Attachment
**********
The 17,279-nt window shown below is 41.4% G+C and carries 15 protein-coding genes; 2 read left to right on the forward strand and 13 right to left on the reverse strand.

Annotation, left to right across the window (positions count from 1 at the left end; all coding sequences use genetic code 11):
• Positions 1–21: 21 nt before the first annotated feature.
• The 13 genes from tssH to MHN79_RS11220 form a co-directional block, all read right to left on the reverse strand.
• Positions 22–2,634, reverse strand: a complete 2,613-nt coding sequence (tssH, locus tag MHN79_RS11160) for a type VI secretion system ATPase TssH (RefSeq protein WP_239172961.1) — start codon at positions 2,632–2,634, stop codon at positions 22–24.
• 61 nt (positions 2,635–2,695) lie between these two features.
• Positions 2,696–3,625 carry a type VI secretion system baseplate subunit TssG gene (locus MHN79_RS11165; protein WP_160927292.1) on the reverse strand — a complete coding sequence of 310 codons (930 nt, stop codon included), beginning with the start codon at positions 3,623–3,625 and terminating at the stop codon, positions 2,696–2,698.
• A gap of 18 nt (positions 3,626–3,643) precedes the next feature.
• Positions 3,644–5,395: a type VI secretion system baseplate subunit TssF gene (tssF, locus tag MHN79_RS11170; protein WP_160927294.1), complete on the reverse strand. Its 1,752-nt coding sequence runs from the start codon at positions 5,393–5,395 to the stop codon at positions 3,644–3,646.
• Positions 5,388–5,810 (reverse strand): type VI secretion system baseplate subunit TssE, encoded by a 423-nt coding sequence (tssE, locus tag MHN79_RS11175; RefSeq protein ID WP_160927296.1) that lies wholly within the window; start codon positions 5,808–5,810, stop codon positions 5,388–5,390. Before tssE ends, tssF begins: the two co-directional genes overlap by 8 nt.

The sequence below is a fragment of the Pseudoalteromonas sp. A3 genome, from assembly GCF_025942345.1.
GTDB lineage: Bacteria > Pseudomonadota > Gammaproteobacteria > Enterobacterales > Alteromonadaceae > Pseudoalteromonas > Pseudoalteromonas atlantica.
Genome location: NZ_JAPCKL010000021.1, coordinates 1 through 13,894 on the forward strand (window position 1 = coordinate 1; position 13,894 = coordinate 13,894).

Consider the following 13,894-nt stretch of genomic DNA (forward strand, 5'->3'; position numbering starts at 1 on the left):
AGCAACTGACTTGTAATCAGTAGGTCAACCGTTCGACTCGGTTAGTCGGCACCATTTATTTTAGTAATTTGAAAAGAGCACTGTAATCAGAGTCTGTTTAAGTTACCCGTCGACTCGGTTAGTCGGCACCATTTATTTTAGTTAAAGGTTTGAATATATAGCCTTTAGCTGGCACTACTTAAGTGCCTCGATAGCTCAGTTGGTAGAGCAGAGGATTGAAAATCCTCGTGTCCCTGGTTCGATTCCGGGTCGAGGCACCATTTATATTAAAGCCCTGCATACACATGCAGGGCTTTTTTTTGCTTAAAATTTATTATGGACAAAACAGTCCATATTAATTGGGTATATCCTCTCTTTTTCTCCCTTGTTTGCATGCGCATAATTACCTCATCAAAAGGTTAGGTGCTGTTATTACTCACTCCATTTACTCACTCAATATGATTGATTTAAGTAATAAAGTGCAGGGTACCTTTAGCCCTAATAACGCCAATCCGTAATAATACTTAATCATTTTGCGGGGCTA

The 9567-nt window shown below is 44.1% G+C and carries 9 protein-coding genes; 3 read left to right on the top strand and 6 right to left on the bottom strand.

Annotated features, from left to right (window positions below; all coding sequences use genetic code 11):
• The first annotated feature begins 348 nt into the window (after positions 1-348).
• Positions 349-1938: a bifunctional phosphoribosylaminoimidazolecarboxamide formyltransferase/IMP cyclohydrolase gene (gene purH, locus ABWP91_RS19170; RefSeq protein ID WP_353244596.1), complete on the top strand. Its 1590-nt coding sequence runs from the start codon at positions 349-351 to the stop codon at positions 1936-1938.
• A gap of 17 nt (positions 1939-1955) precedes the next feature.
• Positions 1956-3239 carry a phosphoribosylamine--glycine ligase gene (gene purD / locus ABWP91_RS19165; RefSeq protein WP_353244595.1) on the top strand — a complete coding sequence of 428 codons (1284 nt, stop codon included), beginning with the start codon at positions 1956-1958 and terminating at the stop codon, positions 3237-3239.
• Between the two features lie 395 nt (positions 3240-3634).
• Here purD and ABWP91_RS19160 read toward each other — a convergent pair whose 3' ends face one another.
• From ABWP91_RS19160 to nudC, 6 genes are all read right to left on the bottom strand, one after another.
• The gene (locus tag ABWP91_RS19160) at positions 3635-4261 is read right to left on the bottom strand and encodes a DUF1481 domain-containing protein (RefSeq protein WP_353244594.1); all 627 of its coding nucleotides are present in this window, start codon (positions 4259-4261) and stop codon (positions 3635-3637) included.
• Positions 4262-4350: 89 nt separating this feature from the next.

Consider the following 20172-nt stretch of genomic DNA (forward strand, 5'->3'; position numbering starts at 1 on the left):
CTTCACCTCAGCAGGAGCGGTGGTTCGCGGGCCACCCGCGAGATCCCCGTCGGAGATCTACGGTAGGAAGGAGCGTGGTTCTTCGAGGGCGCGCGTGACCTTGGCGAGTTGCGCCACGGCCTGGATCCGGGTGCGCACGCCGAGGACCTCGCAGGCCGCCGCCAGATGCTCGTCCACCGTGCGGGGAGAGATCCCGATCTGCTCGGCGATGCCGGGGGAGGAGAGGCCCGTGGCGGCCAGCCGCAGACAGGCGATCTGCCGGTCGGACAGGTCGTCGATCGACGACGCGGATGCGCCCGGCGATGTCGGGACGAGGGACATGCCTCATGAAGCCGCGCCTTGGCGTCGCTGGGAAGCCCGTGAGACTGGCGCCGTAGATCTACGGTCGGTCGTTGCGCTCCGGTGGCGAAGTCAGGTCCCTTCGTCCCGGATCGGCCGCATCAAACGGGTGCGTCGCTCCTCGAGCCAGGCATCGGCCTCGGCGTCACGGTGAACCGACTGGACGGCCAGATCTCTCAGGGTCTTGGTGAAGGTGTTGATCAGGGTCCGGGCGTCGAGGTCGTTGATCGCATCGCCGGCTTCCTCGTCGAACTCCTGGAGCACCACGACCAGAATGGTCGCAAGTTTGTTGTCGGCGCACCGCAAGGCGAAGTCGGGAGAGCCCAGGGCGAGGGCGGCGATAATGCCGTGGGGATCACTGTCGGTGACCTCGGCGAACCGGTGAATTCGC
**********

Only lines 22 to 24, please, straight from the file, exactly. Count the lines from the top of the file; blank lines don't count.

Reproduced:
• Between the two features lie 395 nt (positions 3240-3634).
• Here purD and ABWP91_RS19160 read toward each other — a convergent pair whose 3' ends face one another.
• From ABWP91_RS19160 to nudC, 6 genes are all read right to left on the bottom strand, one after another.